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Assessment Disputes

Concerns about assessment are not uncommon. Issues may range from confusion about how a mark was derived or what went wrong in an assignment or exam to more complicated matters regarding marking procedures or the conduct of the assessment.

There are two key areas that disputes usually fall into:

  • disputes about academic judgement – which is the department’s academic opinion about your work, or
  • procedural issues – how the University’s principles relating to assessment were applied.

This is also outlined on the University’s ask.unimelb page for appealing a grade.

You are entitled to receive feedback on any work you submit. This is to help you to understand what you could do to improve your performance and should also indicate how you have performed against assessment criteria. You are not automatically entitled to have your work remarked or marked by someone else for any reason. However, any work that is marked as a fail should have already been marked by two independent examiners or assistant markers.

If the semester has ended and you are concerned about your exam result or final grade, act immediately. Contact the examiner (usually the subject coordinator) to seek feedback about your performance. Examiners are required to be available to meet with students after the release of results, but some students find it difficult to contact academics during the non-teaching period.

You can dispute assessment decisions on two grounds. If the issue is that you feel there has been an error in the academic judgement of the assessor,  for example if you feel that the mark has been incorrectly derived based on the assessment criteria, or the feedback you have received does not correspond to the marks awarded, you may be able to dispute this. You need to write to the chair of the Examination Board (you can contact Stop 1 to see who this is) and explain the reason you are not satisfied with the mark. Then they will decide whether the original grade was correctly determined according to the established marking criteria or rubric.

If your marker is not cooperative with you on this matter, or you are not satisfied with their response, and/or you believe that the procedure has not been fair, you can approach the course coordinator or the Head of Department for further assistance. Should the matter still not be resolved, it may be helpful to make an appointment to see one of us as we can assist you in lodging a formal grievance. This should explain your concerns and list all the steps you have taken to try to resolve the matter up to this point. You should expect a response to your grievance within fifteen working days. If, after this, the outcome is still unsatisfactory, we can support you in lodging an appeal to the Academic Board.

Alternatively, your concern might more properly be framed as a procedural error regarding the implementation of the assessment subject to the Assessment and Results Policy. In this case appeals may be made directly to the Academic Board based on procedural irregularity, as per the Student Appeals to the Academic Board Policy.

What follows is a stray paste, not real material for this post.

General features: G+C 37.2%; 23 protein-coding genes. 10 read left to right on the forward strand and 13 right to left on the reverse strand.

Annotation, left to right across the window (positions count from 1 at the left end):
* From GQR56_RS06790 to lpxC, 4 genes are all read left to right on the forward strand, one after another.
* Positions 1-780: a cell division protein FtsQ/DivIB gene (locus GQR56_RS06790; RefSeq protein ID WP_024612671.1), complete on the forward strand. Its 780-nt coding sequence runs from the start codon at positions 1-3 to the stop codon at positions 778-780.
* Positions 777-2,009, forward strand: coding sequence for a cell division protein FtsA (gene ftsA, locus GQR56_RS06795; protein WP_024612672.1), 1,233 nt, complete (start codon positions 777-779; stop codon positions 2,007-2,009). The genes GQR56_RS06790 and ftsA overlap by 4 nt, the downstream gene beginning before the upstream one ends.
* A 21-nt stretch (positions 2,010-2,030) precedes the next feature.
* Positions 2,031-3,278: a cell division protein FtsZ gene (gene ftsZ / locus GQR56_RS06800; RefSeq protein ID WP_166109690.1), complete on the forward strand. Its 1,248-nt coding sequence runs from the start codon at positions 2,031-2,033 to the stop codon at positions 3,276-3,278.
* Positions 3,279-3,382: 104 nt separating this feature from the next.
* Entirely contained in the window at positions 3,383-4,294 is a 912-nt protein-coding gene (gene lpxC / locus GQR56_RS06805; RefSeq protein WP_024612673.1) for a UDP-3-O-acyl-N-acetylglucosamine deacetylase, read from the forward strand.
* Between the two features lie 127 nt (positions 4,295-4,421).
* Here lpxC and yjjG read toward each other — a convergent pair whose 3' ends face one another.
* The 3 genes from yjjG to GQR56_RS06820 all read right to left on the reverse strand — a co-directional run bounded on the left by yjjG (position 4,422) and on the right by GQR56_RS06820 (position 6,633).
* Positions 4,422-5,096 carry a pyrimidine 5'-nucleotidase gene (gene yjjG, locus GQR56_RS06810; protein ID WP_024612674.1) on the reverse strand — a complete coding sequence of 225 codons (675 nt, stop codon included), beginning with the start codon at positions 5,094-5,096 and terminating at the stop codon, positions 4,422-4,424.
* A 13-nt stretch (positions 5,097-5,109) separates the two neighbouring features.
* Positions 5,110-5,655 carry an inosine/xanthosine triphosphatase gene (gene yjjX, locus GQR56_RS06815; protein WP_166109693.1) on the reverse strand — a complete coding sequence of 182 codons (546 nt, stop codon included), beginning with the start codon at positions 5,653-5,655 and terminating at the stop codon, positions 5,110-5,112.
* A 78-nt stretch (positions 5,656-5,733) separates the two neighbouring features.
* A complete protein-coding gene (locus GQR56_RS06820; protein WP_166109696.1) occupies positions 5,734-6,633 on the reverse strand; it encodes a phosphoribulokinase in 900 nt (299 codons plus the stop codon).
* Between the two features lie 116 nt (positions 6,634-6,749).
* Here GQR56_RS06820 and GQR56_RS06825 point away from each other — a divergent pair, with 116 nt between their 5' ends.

The University’s Assessment and Results Policy outlines that any fixed assessment requirements (i.e. form, size, timing and weighting of assessment) must be published in the Handbook. The following assessment details must be published in the subject outline:

  • criteria on which tasks will be marked and grades allocated
  • due date
  • format for submission
  • any prescribed style requirements and guidelines for failure to follow these
  • penalties for late submission

It is not unusual for students to feel worried that they will be seen as a troublemaker by the department if they ask questions about assessment marks. If you have concerns about how your questions will be received by staff in your department, contact us to get some independent advice on the situation. We can assist you with each step, and in some cases, approach the department on your behalf. If you feel like you have been discriminated against in some way, you can also read more about the process to resolve this on our discrimination page.

University Policies, Procedures and Legislation

The Assessment and Results Policy provides a great deal of useful information about the conduct of assessment in coursework degrees.

The relevant University statute is the Academic Board Regulation.

Disputes arising under aspects of assessment policy are dealt with through the Student Complaints and Grievances Policy. Information from the University about this policy and procedure can be found on the Melbourne Students & Learning website. You can also read more about how this process works on our Grievances and Complaints page.

The University’s ask.unimelb page describes this process quite simply as well, outlining the different processes for disputes based on academic judgement as opposed to procedural complaints.